James N. Kochenderfer, MD
Three-fourths of patients with advanced lymphoma achieved durable objective responses to treatment with chimeric antigen receptor T-cell (CAR-T) therapy targeting CD19 even after a low-dose chemotherapy conditioning regimen, data from an ongoing clinical study showed.1
Overall, 16 of 22 patients responded to the treatment, including complete responses (CRs) in 12 patients, with manageable toxicities, lead study author James N. Kochenderfer, MD, reported at the 2016 ASCO Annual Meeting.
In a subgroup of patients with diffuse large B-cell lymphoma (DLBCL), two-thirds responded to the treatment, with most achieving CRs. Ongoing CRs range from 7 months to more than 20 months in duration, said Kochenderfer.
The responses were achieved even though the patients in the study received low-dose chemotherapy conditioning as opposed to the high-dose regimen administered in a prior study that demonstrated the potential for CAR-T therapy.2
“The dominant toxicities in our patients were neurologic, and the toxicities resolved,” said Kochenderfer. “Both anti-lymphoma responses and neurologic toxicity were associated with higher blood levels of CAR T-cells.”
The findings support continued development of CD19-targeting CAR-T therapies, indicated Kochenderfer, a leading CAR-T researcher at the Experimental Transplantation and Immunology Branch of the National Cancer Institute.
“Anti-CD19 CAR-T cells have entered multicenter clinical trials and will probably become an important part of lymphoma therapy in the near future given the ability to salvage the patients who are refractory to chemotherapy and have very few other options,” he said.
Multiple groups had shown that T cells can be genetically modified to express CARs that target CD19. Studies have demonstrated that the resulting modified T cells have significant activity against B-cell malignancies.
The study that Kochenderfer reported was conducted under a research agreement between the NCI and Kite Pharma, a California-based company. The agent under study, called KTE-C19, is being evaluated in the phase I/II ZUMA-1 trial among patients with refractory aggressive non-Hodgkin lymphomas (NCT02348216).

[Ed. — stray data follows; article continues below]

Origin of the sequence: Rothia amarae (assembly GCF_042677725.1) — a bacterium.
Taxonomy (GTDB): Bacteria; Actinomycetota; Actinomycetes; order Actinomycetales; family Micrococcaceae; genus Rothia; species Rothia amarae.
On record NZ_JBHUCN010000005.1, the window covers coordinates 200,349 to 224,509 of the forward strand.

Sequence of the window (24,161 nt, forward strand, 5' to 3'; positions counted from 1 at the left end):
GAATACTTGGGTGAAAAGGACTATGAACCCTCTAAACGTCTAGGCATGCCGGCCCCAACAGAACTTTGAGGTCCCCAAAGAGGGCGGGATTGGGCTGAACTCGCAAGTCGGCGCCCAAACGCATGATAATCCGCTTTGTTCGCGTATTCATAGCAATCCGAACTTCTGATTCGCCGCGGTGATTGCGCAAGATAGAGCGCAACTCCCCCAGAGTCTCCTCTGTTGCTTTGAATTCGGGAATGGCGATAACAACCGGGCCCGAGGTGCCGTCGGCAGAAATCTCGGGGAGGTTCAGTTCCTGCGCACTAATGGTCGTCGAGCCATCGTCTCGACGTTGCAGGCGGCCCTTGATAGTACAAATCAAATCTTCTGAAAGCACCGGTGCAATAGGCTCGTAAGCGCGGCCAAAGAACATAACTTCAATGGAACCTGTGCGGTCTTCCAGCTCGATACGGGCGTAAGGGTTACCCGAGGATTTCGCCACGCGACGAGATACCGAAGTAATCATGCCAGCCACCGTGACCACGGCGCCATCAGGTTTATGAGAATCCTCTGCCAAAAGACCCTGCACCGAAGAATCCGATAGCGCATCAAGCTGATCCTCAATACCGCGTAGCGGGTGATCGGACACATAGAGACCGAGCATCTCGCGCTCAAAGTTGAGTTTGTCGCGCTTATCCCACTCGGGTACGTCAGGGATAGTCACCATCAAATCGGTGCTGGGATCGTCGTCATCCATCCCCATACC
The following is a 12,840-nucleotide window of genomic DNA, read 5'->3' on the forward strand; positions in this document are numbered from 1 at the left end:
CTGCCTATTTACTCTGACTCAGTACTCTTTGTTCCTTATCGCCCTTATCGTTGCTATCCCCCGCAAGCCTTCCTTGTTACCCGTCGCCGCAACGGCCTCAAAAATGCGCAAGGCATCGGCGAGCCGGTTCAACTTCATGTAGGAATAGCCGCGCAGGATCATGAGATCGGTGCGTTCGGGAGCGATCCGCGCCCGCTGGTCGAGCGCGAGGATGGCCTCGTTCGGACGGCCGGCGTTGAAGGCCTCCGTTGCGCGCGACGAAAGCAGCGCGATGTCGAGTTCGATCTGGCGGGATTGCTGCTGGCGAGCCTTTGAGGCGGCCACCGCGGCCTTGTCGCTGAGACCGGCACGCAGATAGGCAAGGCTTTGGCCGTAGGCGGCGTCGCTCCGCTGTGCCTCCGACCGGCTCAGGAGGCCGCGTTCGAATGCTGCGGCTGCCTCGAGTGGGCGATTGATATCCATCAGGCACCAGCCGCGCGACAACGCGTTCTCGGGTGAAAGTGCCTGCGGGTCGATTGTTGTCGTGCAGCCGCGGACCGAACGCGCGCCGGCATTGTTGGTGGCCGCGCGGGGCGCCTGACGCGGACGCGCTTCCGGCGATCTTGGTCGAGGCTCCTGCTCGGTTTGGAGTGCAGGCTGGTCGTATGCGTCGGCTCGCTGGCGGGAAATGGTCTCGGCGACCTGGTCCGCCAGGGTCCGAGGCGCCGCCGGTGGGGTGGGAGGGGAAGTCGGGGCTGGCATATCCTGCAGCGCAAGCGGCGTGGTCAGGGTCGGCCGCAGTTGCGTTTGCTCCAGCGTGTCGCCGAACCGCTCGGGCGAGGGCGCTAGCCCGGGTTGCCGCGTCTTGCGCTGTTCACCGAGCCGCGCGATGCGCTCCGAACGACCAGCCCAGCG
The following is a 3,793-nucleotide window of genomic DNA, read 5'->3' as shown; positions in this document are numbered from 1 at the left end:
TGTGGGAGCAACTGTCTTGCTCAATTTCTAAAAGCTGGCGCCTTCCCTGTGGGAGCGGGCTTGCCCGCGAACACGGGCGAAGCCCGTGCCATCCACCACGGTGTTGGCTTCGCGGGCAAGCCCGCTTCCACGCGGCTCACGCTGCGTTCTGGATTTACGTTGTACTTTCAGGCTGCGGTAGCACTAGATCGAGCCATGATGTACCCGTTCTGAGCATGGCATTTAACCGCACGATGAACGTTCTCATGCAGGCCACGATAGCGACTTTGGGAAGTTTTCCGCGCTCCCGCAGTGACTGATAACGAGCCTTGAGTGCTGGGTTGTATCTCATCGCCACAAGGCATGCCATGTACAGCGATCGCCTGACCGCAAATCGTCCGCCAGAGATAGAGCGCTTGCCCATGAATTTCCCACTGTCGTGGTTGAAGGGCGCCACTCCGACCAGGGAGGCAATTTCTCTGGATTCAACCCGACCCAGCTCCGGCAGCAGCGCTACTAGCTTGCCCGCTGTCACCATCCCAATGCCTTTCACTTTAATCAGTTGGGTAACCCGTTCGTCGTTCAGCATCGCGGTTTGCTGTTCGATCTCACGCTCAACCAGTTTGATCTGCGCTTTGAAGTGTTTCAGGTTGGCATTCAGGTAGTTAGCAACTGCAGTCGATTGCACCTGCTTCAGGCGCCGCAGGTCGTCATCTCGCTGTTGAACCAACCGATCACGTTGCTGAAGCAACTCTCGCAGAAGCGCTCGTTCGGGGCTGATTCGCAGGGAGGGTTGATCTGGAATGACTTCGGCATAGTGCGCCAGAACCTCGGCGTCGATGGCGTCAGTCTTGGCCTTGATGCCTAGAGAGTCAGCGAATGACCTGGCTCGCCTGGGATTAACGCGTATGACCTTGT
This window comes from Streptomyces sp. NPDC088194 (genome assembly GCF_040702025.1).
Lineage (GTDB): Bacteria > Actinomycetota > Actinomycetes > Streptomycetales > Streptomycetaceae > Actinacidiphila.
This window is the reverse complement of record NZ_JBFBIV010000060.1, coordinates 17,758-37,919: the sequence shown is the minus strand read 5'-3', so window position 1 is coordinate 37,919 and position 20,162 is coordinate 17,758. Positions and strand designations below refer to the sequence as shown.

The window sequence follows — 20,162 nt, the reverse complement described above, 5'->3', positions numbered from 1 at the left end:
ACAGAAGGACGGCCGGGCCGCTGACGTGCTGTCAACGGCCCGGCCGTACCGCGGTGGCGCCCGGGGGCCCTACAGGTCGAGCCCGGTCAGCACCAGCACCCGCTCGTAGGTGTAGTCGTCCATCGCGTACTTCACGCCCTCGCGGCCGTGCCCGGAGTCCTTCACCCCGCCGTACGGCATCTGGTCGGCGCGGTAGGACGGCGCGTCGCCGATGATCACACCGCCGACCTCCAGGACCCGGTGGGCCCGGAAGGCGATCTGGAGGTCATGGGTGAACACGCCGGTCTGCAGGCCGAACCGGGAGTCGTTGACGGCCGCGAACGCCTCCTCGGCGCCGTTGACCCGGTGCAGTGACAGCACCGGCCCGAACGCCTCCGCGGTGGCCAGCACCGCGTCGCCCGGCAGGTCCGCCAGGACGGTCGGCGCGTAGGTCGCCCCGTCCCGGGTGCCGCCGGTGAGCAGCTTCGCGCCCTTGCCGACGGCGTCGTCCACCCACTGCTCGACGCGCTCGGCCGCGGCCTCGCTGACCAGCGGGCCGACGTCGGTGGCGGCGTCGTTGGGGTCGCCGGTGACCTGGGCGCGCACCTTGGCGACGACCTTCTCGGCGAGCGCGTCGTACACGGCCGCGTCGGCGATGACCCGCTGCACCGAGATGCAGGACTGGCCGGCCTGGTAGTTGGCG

“These early results are encouraging and served as the foundation for Kite’s ongoing C19 ZUMA-1 Study,” said Jeff Wiezorek, MD, MS, senior vice president of Clinical Development at Kite, in a statement referring to the ASCO presentation.
One of the goals of the latest study was to determine whether patients would respond to the CAR-T therapy with a modified chemotherapy conditioning regimen. Such conditioning is conducted to enhance leukocyte receptivity to the T-cells. NCI researchers theorized that a low-dose conditioning regimen might be less toxic and help improve outcomes.
The conditioning regimen used in the study consisted of cyclophosphamide 300 or 500 mg/m2
and fludarabine 30 mg/m2
, both administered daily for 3 consecutive days, ending 3 days prior to infusion of the modified T-cells.
By contrast, the chemotherapy regimen used previously consisted of cyclophosphamide at a total dose of either 120 or 60 mg/kg, followed by 5 daily doses of fludarabine 25 mg/m2.2
Serum analysis before and after administration of the low-dose chemotherapy conditioning regimen revealed “striking changes” in multiple proteins, including interleukin (IL)-15, IL-7, MCP-1, and perforin (P
<.0001 for all comparisons), said Kochenderfer.
Results for the 22 evaluable patients showed an objective response rate of 73%, consisting of CRs in 55% of the patients and partial responses in 18%. All but 3 patients had DLBCL, and in that predominant subgroup, the overall response rate was 68%, including CRs in 9 (47%) patients and partial responses in 4 (21%).
Of the remaining 3 patients, 2 had follicular lymphoma and 1 had mantle cell lymphoma. All 3 attained CRs with the CAR-T cell regimen with low-dose conditioning chemotherapy, said Kochenderfer.
Nine of the 12 patients who attained CRs have ongoing responses, the longest now approaching 2 years.
With regard to toxicity, all patients developed fever. Neurotoxicity has been most bothersome and also the most severe. Kochenderfer reported that 12 of the 22 patients developed grade 3 or 4 neurologic toxicity, including confusion, dysphasia, encephalopathy, and gait disturbances.
“All toxicities in these patients completely resolved, usually in less than 2 weeks,” he said.
Higher peak levels of CAR-T cells were associated with both remission (P
= .026) and neurologic toxicity (P
=.003). Additionally, patients who attained complete or partial remission had higher peak levels of serum IL-15 (P = .003) and IL-10 (P
= .014) as compared with patients who had stable disease or progressive disease.
Higher levels of the same 2 proteins, plus Granzyme B, also had significant associations with grade 3/4 neurologic toxicity (P
= .02 to P